- Gentlemen, start your drones: Judge’s ruling opens door for commercial use
- Soldier who hid, bragged about not saluting flag to be punished — in secret
- ‘Maverick’ of the seas: ‘Top Gun’ school for U.S. ship officers to launch
- Putin declares Sochi Paralympics open amid Ukrainian protest
- ‘In Jesus name, we pray’ sparks ire at Ohio council meeting
- Navy’s first laser weapon ready for prime time; drone killer to deploy this summer
- Billionaire backer: Rick Santorum ‘needs to be heard’ in 2016
- Obamacare fallout: 49 percent pessimistic; 45 percent ‘scared’
- DHS accused of holding U.S. citizen at airport, using emails to pry into her sex life
- Seattle socialist: Minimum-wage discussion skewed by ‘right-wing’ GAO analysis
Taxpayers must pay the freight for over-budget train projects
Topic - District
Districts are a type of administrative division, in some countries managed by a local government. They vary greatly in size, spanning entire regions or counties, several municipalities, or subdivisions of municipalities. - Source: Wikipedia
While security has tightened at the U.S. border, drug smugglers are increasingly turning to the high seas.
The District's chief financial officer said in a memorandum Tuesday what pretty much everyone familiar with the city already knew — that federal government expansion during the recession contributed to a population growth that buoyed the D.C. economy and continues to be a boon for its finances.
Washington, D.C.'s medical marijuana program has enrolled just 59 patients since the first city dispensary opened for business in July — far below estimates for participation.
D.C. Council members are looking to keep the city government running through a federal shutdown by paying employees with funds from the city's contingency cash reserve fund — a tactic that could avert a showdown with federal officials.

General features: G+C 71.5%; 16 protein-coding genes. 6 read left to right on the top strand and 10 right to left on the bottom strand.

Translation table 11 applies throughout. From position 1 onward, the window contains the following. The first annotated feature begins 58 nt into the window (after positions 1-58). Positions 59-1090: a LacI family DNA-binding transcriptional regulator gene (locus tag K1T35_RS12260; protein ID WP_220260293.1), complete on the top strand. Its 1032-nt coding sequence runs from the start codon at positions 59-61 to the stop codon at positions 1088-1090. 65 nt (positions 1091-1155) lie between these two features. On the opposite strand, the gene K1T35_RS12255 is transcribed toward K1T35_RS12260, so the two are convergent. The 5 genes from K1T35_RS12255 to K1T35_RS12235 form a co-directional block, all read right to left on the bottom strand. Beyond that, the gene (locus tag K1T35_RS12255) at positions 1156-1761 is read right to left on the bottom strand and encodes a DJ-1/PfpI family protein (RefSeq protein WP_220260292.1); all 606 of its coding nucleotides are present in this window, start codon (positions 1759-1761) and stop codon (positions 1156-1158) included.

It's three weeks and counting since the D.C. Council enacted a Wal-Mart bashing bill, and Mayor Vincent C. Gray is still agonizing over whether to sign it.
The District Department of the Environment (DDOE) rolled out new regulations last week aimed at improving stormwater management at large development sites in the District.
Mike Cuthriell has navigated D.C. government regulations for two-and-a-half years to open a medical marijuana dispensary and now only needs a final inspection from the Department of Health before he can officially open his Metropolitan Wellness Center. But the center won't be able to stay open unless the health department sanctions one more thing: patients.
The president could be forced to side either with the District or lawmakers on Capitol Hill if D.C. residents support a charter referendum next spring that would allow their elected leaders to spend local funds without approval from Congress.
D.C. Mayor Vincent C. Gray said Friday that a slight drop in the city's unemployment rate, from 9.1 percent in June to 8.9 percent in July, shows his workforce efforts "continue to pay off."
As of 5 p.m. Tuesday, Mohammad N. Akhter will no longer be the District's health director.
D.C. Department of Health Director Mohammad N. Akhter will request a leave of absence from his Cabinet post to serve on a board governing the city's health care exchange, a key ingredient of President Obama's reforms that were upheld last week by the U.S. Supreme Court.
Natwar M. Gandhi moved closer to another five-year term as the primary gatekeeper of the District's piggy bank on Friday.
D.C. Department of Health Director Mohammad N. Akhter is poised to request a leave of absence from his cabinet post to serve on a board governing the city's healthcare exchange, a key ingredient of President Obama's reforms that were upheld by the U.S. Supreme Court, he and city officials said Friday.
Americans spend $80 billion each year financing food stamps for the poor, but the country has no idea how the money is spent.
Free at last, free at last. Thank God almighty, Natwar M. Gandhi is free at last. Mayor Vincent C. Gray finally severed the tether to Mr. Gandhi, the District's chief financial officer, on Friday, when he reappointed the self-proclaimed "realistically conservative" finance chief to another five-year term - and well he should have.